To store the radish roots in the refrigerator, keep them in a plastic bag or wrapped in a damp towel. Too much longer in this state and the root will take on a woody texture. Since daikon is full of nutrients, pickle it in mason jars and store it year-round. Pickling the daikon allows certain harder-to-digest compounds to break down. Blanch the whole daikon briefly, chop it into large pieces to store in the freezer for up to one month. If daikon is sun-dried, it can last for up to 6 months.
Daikon is easy to work with under the right conditions. But it is susceptible to a variety of fungal conditions when it’s too cold and wet.
High heat prevents root development in these plants. Daikons require warmth for seed germination, but they grow best when the weather cools. In hot weather, daikon tends to bolt. If you realize you’ve planted at the wrong time, try again next time! Allow bolts to form, and collect seed pods for the upcoming late summer planting phase.
If the weather is too cold, or too frosty for daikon, the roots will still develop, but your daikon crop will rot. Remember to pull daikon before the first frost date to keep the destruction at bay.
Too much water can also damage daikon roots. If you notice the soil is not drying properly, water less. Alternatively, too little water causes root crack and changes the flavor of your daikon. Mulch to reduce soil moisture evaporation.
Too much nitrogen diverts all the energy of these plants to leaf development rather than root development. Stop this from happening by measuring nutrients in your planting area with a soil test. Many higher education extension offices offer free kits. If you notice there’s been a repeat issue, test the soil before planting again.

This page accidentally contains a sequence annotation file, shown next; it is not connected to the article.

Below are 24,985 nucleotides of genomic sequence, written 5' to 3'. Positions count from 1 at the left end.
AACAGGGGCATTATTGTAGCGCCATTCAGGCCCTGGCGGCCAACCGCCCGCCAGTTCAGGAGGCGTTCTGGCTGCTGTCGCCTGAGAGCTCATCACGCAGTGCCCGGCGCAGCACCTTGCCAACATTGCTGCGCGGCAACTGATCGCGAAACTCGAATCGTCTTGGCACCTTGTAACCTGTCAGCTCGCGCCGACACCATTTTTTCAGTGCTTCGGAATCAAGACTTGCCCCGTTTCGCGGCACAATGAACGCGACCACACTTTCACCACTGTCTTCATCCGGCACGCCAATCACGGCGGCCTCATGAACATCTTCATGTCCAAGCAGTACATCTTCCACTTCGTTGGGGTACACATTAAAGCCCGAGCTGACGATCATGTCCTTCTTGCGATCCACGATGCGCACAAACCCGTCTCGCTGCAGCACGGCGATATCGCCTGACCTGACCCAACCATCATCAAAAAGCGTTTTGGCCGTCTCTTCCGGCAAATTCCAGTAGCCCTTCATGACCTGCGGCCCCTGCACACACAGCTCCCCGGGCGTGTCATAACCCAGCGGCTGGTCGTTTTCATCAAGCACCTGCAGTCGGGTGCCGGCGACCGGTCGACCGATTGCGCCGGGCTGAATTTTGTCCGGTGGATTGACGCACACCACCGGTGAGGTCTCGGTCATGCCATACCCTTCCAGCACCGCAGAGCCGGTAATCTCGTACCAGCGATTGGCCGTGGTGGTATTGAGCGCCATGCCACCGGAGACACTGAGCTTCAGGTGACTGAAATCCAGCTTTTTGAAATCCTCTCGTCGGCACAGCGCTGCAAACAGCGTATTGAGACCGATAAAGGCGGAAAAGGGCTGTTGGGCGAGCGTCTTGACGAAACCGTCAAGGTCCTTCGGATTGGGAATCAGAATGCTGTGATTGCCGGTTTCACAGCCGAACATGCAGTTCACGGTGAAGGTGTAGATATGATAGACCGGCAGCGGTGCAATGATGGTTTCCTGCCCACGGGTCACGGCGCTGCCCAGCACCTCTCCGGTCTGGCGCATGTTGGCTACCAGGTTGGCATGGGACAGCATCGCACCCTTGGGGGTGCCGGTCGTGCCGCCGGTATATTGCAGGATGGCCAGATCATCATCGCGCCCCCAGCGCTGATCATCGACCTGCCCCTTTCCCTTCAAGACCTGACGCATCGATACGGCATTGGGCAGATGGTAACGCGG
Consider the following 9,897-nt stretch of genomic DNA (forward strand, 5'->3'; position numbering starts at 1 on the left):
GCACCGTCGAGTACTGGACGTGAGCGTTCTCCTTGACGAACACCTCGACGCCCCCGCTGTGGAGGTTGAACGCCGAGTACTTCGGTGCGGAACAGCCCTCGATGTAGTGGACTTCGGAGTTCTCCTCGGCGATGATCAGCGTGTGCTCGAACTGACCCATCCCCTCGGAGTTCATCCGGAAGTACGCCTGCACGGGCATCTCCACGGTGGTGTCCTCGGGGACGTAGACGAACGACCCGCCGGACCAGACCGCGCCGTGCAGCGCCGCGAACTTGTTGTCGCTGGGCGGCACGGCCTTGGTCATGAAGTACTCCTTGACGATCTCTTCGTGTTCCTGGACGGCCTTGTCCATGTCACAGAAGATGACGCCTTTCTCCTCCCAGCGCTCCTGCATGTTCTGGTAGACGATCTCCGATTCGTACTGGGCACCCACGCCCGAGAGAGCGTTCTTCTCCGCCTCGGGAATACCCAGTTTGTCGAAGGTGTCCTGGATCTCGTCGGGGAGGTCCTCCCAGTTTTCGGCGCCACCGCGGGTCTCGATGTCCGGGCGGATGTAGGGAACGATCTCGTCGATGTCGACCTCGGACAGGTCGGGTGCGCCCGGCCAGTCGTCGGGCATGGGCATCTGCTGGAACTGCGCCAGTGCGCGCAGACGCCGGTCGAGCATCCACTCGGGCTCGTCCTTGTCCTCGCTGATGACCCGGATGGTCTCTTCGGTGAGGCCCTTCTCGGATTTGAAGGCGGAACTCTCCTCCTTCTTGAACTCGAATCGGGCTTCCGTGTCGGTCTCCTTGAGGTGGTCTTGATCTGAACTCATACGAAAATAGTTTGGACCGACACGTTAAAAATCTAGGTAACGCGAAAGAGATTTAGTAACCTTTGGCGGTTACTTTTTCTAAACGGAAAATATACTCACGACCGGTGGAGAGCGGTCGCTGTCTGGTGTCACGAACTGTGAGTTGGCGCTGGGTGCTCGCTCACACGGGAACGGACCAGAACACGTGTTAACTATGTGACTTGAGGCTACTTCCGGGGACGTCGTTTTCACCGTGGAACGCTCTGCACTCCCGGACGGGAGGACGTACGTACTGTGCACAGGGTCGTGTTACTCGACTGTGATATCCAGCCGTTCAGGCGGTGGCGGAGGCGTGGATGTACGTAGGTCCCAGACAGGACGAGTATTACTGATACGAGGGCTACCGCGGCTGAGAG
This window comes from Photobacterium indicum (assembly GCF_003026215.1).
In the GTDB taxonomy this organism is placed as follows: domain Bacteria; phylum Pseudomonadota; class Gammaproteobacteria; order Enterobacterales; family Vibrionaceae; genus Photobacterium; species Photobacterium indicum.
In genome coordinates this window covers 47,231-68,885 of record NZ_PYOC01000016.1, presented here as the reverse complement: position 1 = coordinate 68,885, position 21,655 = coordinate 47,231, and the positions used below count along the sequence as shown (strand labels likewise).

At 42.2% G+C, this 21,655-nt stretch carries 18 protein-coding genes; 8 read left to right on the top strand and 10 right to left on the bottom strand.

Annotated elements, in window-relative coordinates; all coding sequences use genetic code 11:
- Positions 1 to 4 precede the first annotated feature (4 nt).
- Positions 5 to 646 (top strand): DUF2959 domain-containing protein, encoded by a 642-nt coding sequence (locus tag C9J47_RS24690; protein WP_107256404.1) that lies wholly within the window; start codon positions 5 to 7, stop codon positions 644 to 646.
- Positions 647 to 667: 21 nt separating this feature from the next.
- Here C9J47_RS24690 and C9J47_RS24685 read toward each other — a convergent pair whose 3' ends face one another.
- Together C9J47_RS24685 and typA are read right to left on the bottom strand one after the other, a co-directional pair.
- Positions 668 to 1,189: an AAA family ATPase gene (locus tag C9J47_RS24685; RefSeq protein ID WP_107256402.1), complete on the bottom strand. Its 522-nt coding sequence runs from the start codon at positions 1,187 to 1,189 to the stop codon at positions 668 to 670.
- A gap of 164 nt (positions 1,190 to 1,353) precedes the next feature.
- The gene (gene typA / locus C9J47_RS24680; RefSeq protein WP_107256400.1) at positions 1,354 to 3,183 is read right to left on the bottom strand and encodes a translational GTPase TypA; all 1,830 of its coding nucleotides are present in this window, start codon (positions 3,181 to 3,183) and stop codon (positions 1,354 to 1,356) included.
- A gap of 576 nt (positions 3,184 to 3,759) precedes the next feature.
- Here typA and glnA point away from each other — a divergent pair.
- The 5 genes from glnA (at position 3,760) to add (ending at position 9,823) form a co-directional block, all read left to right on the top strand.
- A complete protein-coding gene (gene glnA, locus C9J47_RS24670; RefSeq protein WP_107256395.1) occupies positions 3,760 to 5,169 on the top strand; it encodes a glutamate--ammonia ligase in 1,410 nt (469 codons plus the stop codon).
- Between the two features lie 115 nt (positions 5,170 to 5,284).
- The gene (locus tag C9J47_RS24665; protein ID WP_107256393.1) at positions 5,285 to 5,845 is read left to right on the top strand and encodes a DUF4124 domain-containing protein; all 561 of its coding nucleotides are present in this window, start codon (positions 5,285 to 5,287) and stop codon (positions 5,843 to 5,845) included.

Overcrowding prevents taproot formation in all radishes. Thin seedlings that sprout once their true leaves develop to at least a few inches apart, even though initially you sow one inch apart. Remember to keep rows at least 18 to 20 inches apart in the initial seed germination stage.
Daikon crops show signs of flea beetle infestation when small, webby round holes appear on leaves. Search for damage rather than the culprits themselves as flea beetle appearance varies greatly across species. To rid your crops of flea beetles, handpick them, or put down sticky traps that will attract and kill them. Diatomaceous earth sprinkled around the base of plants keeps flea beetles from entering. Apply pyrethrins if things get out of hand. Row covers also keep all insect enemies out of your plants.
Cutworms are another insect pest that daikon crops have to contend with to survive. They consume the base of plants to pupate and develop into a moth, which ironically does no damage in the garden. Prevent cutworms by creating a barrier around the base of seedlings that extends a few inches deep into the soil. If you notice them in your garden during the day, handpick them and dunk them into soapy water. If spraying is necessary, use BT (Bacillus thuringiensis) to prevent further damage.
Cabbage loopers eat the leaves of daikon, making it very difficult for nutrients to move toward root development. In addition, cabbage loopers consume leaves before they can reach maturity. If you have a thriving garden, birds, insects, and other animals prey on loopers, but BT, pyrethrins, and spinosad (a fungus-based pesticide) also eliminate cabbage loopers.